Men in Bay Ridge


Location Bay Ridge

Rent $1,400 (market)

Square feet 1,400 (top floor of red brick house)

Occupants Jon Seifer (writer, legal secretary), Gary Perkins (home health aide)

Gary, your plants . . . [Gary] I counted: 47 outside, 16 in the bedroom, eight in the living room, nine in the hallway. I got 12 in the other bedroom. There’s eight in the back den. I go over them all the time. The plants help me. Doing the kind of work I do, you gotta be up and positive with the people—because they’re leaving us. I do long-term care.

You both moved here together from San Francisco in 1995. You’re roommates, not a couple. This neighborhood has little houses with peaked roofs, like they’re standing on their toes, 1930s buildings, and mid-century red brick ones with balconies. I walked along the water with the barges moving so slowly, eerie because they’re like floating land. It was pretty empty on a Sunday morning. A man was holding a paper cup. Another was staring out at the Verrazano. [Jon] We got this apartment last year. [Gary] We used to live somewhere else seven years. We first moved in with friends of his. [Jon] We wanted to be in Manhattan, but the prices. [Gary] I don’t feel like living in a shoebox! Oh, to get to my job at 103rd and Central Park West, I start off with the R, switch to the W, then to the D, then I switch to the C. It takes me two and a half hours on a weekend. [Jon] It only takes me one. A lot of landlords didn’t want two men, too unstable. I found a realtor called New Spirit. The landlord lives underneath, a Greek couple who own a coffee shop in the neighborhood. I work with a lawyer who’s Greek. He said, “You want the apartment? Bring them a bottle of Mavrodaphne wine from Patras.” It worked. The neighborhood is boring but lovely. Lot of small business owners, retired people.

There’s a poignancy about living in other people’s neighborhoods, ones they grew up in but you didn’t. [Gary] I’m from Florida! I love the heat. I was in the army, ’76, stationed over in Germany. Then I moved down to Lauderdale. I was working at the Marlin Beach, what they called a bar back. I used to work the tea dances. Everyone would come in their little bathing suits and they would dance on the floor. I rolled in kegs of beer. That was my big thing, had to keep filling them—go, go, go! Back then, the Marlin was a world-famous gay resort. Then I started working at Shooters in Boca. Then I met someone. His friend had AIDS. We knew there was better care out in San Francisco. We moved. I worked at Visiting Nurse. That was a sad ship job. Weekends I used to go down the street, help the Buddhists, the ones that had the AIDS. They had this big boom thing.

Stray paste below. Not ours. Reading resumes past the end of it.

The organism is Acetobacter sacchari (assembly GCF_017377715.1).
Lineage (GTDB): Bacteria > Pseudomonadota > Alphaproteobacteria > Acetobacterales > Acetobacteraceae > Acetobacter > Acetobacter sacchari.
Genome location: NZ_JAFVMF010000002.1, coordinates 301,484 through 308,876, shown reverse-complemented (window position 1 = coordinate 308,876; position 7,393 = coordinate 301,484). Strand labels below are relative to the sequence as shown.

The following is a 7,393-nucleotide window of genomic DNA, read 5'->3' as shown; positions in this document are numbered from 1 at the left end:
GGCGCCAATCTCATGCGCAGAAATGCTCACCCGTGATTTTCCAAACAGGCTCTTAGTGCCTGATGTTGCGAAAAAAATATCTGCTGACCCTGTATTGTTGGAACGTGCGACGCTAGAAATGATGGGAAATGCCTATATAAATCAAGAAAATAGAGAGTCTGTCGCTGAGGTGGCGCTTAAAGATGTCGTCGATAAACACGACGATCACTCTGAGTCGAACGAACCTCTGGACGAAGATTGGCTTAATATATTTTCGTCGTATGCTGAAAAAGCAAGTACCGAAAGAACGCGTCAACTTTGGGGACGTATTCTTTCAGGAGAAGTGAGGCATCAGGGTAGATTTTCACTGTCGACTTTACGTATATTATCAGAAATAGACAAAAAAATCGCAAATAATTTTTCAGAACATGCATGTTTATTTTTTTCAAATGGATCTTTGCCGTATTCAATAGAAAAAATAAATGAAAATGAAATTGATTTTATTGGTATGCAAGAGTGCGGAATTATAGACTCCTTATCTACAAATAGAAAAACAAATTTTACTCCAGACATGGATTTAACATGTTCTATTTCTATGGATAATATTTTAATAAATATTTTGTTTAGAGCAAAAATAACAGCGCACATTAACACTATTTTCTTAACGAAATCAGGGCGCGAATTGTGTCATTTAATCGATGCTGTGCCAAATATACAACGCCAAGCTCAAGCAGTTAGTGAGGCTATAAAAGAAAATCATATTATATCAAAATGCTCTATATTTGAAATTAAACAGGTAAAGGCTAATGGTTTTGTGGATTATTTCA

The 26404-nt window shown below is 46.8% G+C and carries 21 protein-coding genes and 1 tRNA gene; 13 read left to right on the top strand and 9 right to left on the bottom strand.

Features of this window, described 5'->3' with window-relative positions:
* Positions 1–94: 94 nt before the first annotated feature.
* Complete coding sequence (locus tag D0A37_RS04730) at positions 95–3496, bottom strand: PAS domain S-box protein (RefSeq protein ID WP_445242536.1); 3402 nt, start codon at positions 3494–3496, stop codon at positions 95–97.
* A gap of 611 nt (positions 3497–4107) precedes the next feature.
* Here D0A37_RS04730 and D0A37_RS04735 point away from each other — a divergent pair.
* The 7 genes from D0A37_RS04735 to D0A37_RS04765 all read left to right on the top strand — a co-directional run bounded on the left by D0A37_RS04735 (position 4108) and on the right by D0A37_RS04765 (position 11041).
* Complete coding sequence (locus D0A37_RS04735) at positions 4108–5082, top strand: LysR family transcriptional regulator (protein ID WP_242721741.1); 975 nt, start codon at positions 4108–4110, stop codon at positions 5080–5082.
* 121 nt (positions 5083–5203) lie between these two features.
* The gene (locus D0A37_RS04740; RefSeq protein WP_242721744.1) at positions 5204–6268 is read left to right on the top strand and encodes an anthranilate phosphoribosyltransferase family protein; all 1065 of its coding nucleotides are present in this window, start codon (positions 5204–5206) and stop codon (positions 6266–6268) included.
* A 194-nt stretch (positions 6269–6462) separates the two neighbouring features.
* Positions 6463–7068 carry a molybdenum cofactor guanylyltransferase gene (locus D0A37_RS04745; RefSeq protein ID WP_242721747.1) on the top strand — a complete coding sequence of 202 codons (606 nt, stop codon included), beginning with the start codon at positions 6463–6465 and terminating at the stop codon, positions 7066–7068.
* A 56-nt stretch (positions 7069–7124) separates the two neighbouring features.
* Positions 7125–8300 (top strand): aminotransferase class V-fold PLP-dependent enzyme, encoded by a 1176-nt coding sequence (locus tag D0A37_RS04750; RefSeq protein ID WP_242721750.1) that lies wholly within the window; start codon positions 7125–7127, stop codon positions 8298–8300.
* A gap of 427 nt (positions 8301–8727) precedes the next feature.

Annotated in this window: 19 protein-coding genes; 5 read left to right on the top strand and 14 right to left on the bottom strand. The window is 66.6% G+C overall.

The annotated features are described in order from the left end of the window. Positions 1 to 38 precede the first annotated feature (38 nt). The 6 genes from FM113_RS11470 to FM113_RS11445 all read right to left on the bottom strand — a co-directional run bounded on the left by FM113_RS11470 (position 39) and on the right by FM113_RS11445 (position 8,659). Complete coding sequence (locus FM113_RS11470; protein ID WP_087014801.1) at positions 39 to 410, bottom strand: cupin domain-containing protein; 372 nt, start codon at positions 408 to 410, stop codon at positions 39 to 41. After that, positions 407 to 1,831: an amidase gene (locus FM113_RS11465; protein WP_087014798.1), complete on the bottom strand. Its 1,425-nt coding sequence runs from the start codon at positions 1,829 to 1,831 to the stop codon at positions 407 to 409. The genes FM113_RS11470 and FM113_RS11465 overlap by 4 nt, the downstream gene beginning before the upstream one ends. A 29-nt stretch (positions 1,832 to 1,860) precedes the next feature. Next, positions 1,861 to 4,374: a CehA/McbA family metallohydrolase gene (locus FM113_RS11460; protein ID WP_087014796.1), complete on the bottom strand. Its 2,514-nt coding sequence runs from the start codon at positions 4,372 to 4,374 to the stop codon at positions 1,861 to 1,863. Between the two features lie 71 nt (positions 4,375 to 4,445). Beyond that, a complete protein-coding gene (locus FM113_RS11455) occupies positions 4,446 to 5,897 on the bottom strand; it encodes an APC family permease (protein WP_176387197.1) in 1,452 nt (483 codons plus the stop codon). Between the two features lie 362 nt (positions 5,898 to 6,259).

A gong! And that let us know it was time to bring them down.

Jon, you grew up next door to Jack Kerouac and your father is a New Age healer! [Jon] I didn’t know Kerouac. He was the town drunk by then. This was Northport, the early ’60s. When my father married again, he formed a commune—one other couple, their kids and step-siblings in this typical suburban house. They baked bread. One did portraits of people’s pets. My stepmother had potting classes in the garage. I worked with my dad in construction so he could save up to go on a boat trip around the world but he only got to North Carolina and then went to England to this sort of Gurdjieff school and then back into psychology and discovered his healing powers. He’s healed me twice. [Gary] I love him to death. He hugs you and kisses you. [Jon] It was Gary who saved me. He rescued me when I was homeless, in San Francisco, 10 years ago. I had no place to go. Gary let me move in. [Gary] We’ve been looking out for each other ever since.

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